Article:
There are a myriad of fantastically intriguing position battles that the Gamecock football team will have between now and the August 28th opener against Texas A&M on the SEC Network.
Some of these battles could be decided in the spring, while others will won and lost during summer practice. Of these, perhaps the most fun to watch will be the arms race at defensive tackle, the frantic scramble at cornerback, and the vitally important, backup quarterback.
O.K., so position battle may be a stretch. The term “position battle” generally requires that there are enough players at the position to have any sort of competition. Since Victor Hampton Jr., Jimmy Legree, and Ahmad Christian left USC for various reasons, there are only three cornerbacks left on the roster, one of whom played running back as recently as the Coastal Carolina game.
Jamari Smith, Rico McWilliams, and Sidney Rhodes are the only true corners on the roster. Brison Williams spent some of the 15 spring practices in anticipation of a worst case scenario where none of the five incoming defensive backs work out.
While this is unlikely, Lorenzo Ward was pleased with Williams’ performance at corner, and because there is enough depth at the safety position with J.J. Marcus, T.J. Gurley, and Chaz Elder, Williams could be expected to see some action at corner, especially early on.
Throughout the spring, Ward was adamant about working with the guys that he had and not looking to August, when he will get his hands on some young talent. Despite his efforts, Ward seems to have been disappointed with the progress of his guys. “We feel like we didn’t get the progress we wanted as coaches from Rico and Jamari, but towards the end both of them got better” (Hood, Gamecockcentral).
While experience usually wins out over raw talent, particularly in the SEC, only Rico McWilliams has any experience at cornerback, and even he could be challenged and uprooted by one of the young guns.
Beginning August 1, the Ward and secondary coach Grady Brown will have 27 days to give Wesley Green, Chris Lammons, Al Harris Jr., Darin Smalls, and D.J. Smith the most hardcore college cornerback crash course imaginable.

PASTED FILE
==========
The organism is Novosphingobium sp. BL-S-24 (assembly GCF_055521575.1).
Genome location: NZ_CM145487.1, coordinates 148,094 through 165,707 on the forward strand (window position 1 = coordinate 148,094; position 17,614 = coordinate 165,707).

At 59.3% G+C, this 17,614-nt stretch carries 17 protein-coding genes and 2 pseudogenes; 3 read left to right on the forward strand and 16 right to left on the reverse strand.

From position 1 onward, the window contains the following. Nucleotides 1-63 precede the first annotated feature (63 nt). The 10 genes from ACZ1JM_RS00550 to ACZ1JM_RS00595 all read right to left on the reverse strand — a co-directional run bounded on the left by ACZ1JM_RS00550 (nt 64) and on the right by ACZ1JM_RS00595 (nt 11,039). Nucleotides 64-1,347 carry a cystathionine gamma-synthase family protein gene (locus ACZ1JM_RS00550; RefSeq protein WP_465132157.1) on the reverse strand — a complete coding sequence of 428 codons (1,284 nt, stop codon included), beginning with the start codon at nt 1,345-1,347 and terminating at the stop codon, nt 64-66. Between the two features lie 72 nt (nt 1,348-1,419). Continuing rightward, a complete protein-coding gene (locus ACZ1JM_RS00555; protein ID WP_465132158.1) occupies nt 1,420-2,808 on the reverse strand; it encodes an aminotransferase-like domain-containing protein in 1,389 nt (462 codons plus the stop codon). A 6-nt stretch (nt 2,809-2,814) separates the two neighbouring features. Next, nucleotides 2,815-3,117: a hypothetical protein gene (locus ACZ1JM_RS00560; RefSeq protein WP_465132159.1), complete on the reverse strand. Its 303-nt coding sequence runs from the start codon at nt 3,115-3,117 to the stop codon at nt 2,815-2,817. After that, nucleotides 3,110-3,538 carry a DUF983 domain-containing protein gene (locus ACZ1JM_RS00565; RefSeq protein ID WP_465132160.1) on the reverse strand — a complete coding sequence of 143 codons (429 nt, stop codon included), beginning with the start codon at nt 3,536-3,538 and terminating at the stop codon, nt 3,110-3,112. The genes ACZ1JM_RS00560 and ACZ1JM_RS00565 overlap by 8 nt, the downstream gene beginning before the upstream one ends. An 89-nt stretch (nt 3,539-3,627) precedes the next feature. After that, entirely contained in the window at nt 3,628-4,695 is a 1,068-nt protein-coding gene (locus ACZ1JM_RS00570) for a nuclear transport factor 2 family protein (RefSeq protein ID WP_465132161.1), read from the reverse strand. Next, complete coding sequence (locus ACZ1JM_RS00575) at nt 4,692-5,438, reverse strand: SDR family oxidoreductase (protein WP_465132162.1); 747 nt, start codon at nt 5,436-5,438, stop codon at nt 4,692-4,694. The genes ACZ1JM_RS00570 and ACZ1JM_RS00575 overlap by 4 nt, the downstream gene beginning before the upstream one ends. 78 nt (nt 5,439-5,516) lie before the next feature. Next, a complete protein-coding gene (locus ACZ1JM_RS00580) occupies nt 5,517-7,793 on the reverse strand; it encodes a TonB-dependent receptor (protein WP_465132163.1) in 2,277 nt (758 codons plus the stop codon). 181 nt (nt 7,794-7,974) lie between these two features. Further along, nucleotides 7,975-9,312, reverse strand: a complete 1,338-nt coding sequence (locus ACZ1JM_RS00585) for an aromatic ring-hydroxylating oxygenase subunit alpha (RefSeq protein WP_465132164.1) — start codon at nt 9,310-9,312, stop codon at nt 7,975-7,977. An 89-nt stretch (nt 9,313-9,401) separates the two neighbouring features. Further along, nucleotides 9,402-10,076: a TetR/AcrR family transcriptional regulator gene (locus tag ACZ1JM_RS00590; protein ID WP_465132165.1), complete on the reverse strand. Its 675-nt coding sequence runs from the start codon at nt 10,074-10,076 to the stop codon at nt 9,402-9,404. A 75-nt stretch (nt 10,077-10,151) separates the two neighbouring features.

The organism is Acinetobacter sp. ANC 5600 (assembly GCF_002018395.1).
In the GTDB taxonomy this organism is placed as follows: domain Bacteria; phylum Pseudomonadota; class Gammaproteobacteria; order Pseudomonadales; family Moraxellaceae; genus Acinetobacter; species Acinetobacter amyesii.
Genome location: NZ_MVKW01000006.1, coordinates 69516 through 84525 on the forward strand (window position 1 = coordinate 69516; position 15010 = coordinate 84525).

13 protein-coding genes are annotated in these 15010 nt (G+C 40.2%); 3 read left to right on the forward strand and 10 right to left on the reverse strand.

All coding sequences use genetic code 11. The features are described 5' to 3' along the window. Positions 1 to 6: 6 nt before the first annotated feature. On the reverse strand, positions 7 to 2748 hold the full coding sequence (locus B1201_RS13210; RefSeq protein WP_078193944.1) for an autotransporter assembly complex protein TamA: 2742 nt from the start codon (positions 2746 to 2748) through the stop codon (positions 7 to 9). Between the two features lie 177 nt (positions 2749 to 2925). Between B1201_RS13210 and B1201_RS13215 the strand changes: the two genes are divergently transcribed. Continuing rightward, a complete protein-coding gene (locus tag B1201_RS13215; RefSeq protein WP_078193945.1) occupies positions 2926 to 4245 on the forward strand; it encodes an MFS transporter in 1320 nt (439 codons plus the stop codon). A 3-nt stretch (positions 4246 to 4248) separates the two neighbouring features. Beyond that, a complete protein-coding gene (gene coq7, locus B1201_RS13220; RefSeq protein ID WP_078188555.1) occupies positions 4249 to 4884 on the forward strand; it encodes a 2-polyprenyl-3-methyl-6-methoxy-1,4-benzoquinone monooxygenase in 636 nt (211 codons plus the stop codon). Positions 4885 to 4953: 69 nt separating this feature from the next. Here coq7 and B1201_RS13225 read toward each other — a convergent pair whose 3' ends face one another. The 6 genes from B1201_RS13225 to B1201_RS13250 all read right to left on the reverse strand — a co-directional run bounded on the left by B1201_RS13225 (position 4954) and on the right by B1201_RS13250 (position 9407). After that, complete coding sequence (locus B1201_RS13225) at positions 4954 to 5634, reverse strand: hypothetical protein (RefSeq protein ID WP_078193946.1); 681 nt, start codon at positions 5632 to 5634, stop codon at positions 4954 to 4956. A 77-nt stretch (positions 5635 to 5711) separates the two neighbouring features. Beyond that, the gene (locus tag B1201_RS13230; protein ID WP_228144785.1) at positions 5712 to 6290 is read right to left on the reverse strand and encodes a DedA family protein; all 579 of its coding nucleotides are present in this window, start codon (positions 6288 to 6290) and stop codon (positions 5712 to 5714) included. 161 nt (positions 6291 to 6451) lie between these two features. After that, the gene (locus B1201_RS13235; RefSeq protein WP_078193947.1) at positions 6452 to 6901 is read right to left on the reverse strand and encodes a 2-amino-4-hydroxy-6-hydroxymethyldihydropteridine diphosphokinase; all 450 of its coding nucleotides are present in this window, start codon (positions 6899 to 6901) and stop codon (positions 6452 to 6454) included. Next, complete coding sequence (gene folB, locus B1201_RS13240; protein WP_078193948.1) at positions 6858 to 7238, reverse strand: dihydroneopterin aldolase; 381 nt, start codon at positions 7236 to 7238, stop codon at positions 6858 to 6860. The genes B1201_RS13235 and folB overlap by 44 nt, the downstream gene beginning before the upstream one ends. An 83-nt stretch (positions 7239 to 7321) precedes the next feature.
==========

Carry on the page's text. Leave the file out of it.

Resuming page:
Of these, the most highly touted are Wesley Green, whom Rivals rated the 17th best cornerback in the country (208 overall), and Chris Lammons, who is listed as an athlete but will almost certainly be put to work in the secondary.
Plantation, Florida native Chris Lammons boasts a 4.41 forty-yard dash (per Rivals), but at 5-foot-9, 167 pounds, he is the smallest incoming defensive back.
Another 4-star recruit will be in the mix is D.J. Smith, who, at 6 feet, 193 pounds, seems to be built more like a safety, but is considered by Rivals to be the 26th best cornerback in the country.
Unfortunately, numbers, especially high school recruiting numbers, are gravy. The impressive speed, size, and number of stars attached to a players name do not mean anything if he cannot learn the system and deal with the grind of a full SEC schedule.
It is nearly impossible to judge at this point, who will come in and make an impact and who will fall by the wayside, but what is certain is that come August 1, this will be the most watched, the most anticipated, and likely the most important position battle that will transpire this year.
Fully loaded at linebacker, safety, and defensive end, and impressively reloading at defensive end means that cornerback could be the biggest weakness on what could be an otherwise tenacious defense once again. If Ward and Brown can figure it out, and if even one of the freshman ends up being the kind of pleasant surprise that Skai Moore was last season, it could be a scary year for opposing offenses.